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The coronavirus vaccine race and its awaiting supply chain challenges

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Eight months into COVID-19 being officially declared as a pandemic, the coronavirus vaccine race continues. The world now sits in anxiety, waiting for the moment one will be approved and ready, but what everyone must realise is that the challenge of containing this pandemic doesn’t end with the creation of a coronavirus vaccine. There’s still the very big matter of dealing with its supply chain challenges. 

According to the Centers for Disease Control and Prevention (CDC), there are six general stages to develop a vaccine from the lab to the public: the exploratory stage, pre-clinical stage, clinical development, regulatory review and approval, manufacturing and quality control.   

Challenge in mass distribution 

A Forbes article stated there are currently more than 50 coronavirus vaccines entering clinical trials on humans and more than 85 clinical trials on animals. With so much going on, mass distribution of the vaccine will be a likely hurdle, so logistics companies need to prepare. 

The article also noted a possibility of shortage in glass vials which could negatively impact the development and distribution of a vaccine. This scenario is likely, since the race towards a cure also brought in the rush to secursupplies. It also does not help that the market of the glass supply chain is fixed and without much growth, with only a few manufacturers, therefore likely to have shortages.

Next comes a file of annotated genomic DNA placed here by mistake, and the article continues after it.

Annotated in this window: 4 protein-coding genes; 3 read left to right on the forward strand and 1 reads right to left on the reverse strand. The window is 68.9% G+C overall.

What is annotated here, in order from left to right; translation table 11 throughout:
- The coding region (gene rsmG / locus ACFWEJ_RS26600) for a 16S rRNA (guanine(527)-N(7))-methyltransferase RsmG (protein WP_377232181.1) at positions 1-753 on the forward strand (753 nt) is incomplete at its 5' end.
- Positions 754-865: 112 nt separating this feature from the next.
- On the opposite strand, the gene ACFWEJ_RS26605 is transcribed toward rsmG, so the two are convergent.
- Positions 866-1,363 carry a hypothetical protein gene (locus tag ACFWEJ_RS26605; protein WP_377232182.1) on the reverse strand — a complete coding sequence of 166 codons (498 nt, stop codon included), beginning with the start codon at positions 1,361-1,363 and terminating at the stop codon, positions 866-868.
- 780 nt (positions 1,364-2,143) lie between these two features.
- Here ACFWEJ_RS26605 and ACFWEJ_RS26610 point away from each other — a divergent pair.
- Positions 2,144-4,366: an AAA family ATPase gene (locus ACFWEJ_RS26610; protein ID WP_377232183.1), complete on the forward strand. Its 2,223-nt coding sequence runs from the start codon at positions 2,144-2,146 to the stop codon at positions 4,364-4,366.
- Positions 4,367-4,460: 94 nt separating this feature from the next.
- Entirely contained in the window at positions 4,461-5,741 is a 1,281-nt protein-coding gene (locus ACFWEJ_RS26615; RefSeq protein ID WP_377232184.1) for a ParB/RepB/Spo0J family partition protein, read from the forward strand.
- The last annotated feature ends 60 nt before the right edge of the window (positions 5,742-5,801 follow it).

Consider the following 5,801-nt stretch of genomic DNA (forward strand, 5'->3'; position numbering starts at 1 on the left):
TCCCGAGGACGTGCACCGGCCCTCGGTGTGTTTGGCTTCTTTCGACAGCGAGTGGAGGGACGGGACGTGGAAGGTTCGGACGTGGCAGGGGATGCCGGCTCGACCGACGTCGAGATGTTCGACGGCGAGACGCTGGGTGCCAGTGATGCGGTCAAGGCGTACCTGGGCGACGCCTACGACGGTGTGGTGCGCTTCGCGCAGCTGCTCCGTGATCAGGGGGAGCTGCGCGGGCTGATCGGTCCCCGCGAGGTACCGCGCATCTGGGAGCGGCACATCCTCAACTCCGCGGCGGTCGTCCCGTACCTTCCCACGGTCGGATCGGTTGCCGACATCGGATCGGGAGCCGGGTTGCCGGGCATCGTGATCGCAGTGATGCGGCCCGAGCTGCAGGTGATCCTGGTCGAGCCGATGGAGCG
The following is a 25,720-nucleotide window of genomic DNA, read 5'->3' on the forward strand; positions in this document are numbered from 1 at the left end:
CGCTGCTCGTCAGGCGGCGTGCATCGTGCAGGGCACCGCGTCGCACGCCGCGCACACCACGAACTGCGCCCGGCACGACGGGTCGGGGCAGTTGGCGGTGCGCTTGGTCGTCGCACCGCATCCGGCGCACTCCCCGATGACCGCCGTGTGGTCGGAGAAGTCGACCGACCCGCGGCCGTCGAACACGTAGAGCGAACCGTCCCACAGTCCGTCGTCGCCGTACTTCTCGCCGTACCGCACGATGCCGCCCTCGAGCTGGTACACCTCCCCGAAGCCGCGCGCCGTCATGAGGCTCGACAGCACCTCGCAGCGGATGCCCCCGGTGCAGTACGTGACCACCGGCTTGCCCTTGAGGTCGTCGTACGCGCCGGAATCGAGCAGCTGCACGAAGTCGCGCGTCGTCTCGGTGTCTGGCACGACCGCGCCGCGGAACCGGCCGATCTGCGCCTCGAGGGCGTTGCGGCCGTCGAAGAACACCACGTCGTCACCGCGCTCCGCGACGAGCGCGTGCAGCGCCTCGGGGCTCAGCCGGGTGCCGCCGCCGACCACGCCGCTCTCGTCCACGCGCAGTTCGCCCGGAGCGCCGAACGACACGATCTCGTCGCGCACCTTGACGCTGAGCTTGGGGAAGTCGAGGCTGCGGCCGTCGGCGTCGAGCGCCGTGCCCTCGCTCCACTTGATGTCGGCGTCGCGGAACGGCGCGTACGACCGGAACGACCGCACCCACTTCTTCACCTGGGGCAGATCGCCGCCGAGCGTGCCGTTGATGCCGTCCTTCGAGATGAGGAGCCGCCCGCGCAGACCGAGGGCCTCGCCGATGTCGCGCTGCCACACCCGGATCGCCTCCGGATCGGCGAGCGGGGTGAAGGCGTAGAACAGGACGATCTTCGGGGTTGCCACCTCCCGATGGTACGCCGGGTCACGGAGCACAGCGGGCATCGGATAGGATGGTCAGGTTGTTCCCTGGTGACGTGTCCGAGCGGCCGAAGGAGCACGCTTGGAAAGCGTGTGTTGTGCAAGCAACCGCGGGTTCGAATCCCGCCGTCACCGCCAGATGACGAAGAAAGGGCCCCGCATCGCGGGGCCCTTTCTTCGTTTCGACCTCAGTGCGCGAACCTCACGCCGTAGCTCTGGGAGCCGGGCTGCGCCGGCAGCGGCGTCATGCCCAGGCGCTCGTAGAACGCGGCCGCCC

Global distribution will also require the appropriate infrastructure, specifically in temperature control since it is crucial that coronavirus vaccines be kept in under –94 Fahrenheit to remain their potency.

According to the article, UPS and FedEx have since established their own freezer farm infrastructure and are ready for global distribution once a vaccine becomes available. UPS currently has 2 freezer farms located in the U.S. and the Netherlands that can house 57 million doses of the vaccine. FedEx on the other hand began preparing since the H1N1 outbreak and currently has 90 cold-chain storage facilities worldwide.  

Back in October, COVAXX and Maersk announced their global logistics partnership to ship the New York-based company’s vaccine around the world, where Maersk will be overseeing all logistics activities. The partnership aims to distribute up to a billion doses of the COVAXX synthetic vaccine worldwide by 2021.   

As of present, the Australian federal government has entered five separate vaccine agreements with the University of Oxford, the University of Queensland/CSL, Novavax Inc., Pfizer/BioNTech, including joining a COVAX facility, totaling an order of 135 million doses and investing nearly $3.3 billion in the process.  

Challenge in manufacturing 

The Forbes article also pointed out several issues within manufacturing. Pharmaceutical companies will need to abide by Good Manufacturing Practice (GMP) regulations—practices that ensure products are consistently produced and controlled according to quality standards. 

Another issue for pharma manufacturers: labeling documentation. This is a problem for new drugs since packaging and inserts must be approved by each nation, meaning that separate stock keeping units are also needed per country as opposed to a single global SKU.  

With this unique challenge in SKUs, the documentation might delay launches of the drug in a country. To remedy this, the article said some pharma companies enlisted the help of a specialised packing partner to ship the finished products to the global marketplace. .   

Ripple effect in other supply chains 

Developing and distributing a coronavirus vaccine will certainly be a feat that will impact other supply chains, such as general air cargo. The Forbes article said to expect shipping delays likely due to cargo carriers opting to prioritise distributing a coronavirus vaccine instead of other shipments. However, delays in consumer goods might be justified in this case.  

Source: Forbes 

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